1.C.95 The Pore-forming ESAT-6 Protein (ESAT-6) Family
The ESX-1 secretion system (TC# 9.A.25) plays a critical role in virulence of M. tuberculosis and M. marinum. Virulent M marinum is able to escape from the Mycobacterium-containing vacuole (MCV) into the host cell cytosol, polymerize actin, and spread from cell to cell. ESX-1 plays an essential role in M. marinum escape from the MCV.
Smith et al. (2008) provided evidence that M. marinum induces membrane pores approximately 4.5 nm in diameter, and this activity correlates with ESAT-6 secretion. Purified ESTAT-6, but not the other ESX-1-secreted proteins, is able to cause dose-dependent pore formation in host cell membranes.
M. tuberculosis uses protein secretion systems, named 6 kDa early secretory antigenic target (ESAT6) protein family secretion (ESX) systems to export a set of effector proteins that help the pathogen resist or evade the host immune response (Gröschel et al. 2016). Since the discovery of the esx loci during the M. tuberculosis H37Rv genome project, structural biology, cell biology and evolutionary analyses have been conducted. Gröschel et al. 2016 reviewed roles that these studies have revealed for ESX systems in bacterial survival and pathogenicity during infection with M. tuberculosis. They discuss the diversity of ESX systems that has been described among mycobacteria and selected non-mycobacterial species.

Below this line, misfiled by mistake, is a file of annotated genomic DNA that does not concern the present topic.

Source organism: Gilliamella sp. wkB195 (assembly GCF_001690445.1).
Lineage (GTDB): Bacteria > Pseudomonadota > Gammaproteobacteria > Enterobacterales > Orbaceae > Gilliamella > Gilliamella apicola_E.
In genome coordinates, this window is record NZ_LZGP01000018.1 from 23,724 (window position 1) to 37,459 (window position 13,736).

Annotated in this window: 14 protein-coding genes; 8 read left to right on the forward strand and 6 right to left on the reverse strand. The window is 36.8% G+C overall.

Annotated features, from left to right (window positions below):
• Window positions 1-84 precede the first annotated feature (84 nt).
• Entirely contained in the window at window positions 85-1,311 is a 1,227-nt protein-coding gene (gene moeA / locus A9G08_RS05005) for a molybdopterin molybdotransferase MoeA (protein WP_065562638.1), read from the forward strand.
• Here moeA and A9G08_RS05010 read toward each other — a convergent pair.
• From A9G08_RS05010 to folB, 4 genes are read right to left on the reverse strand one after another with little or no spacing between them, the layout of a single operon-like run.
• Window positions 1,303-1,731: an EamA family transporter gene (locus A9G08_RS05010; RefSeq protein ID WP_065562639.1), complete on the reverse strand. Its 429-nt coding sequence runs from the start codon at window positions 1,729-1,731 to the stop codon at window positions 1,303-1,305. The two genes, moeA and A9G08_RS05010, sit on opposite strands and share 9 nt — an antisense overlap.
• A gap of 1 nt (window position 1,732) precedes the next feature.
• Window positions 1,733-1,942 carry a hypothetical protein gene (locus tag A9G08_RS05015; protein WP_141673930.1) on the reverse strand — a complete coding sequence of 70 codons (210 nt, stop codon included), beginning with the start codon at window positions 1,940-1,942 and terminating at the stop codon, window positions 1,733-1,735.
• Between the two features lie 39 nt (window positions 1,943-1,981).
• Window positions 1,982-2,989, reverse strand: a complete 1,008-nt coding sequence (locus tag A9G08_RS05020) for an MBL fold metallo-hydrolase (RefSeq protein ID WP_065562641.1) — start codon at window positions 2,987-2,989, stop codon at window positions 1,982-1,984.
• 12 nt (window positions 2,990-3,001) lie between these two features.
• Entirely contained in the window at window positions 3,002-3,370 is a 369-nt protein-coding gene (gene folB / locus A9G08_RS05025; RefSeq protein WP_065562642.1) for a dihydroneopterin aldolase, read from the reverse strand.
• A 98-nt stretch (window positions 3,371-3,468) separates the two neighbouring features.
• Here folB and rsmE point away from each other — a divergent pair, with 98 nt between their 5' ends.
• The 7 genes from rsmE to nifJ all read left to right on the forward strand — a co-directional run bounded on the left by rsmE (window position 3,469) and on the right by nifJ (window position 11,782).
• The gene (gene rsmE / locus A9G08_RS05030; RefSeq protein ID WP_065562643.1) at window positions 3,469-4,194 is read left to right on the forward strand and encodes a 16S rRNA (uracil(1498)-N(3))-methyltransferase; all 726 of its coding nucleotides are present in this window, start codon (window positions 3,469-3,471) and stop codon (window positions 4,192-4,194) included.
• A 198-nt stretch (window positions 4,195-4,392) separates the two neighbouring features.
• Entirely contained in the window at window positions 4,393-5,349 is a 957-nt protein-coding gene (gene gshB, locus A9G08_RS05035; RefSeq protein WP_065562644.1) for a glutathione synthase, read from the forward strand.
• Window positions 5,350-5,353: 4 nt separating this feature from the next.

The reaction catalyzed for ESAT-6 is:
molecules (vacuoles) ⇌ molecules (cytoplasm)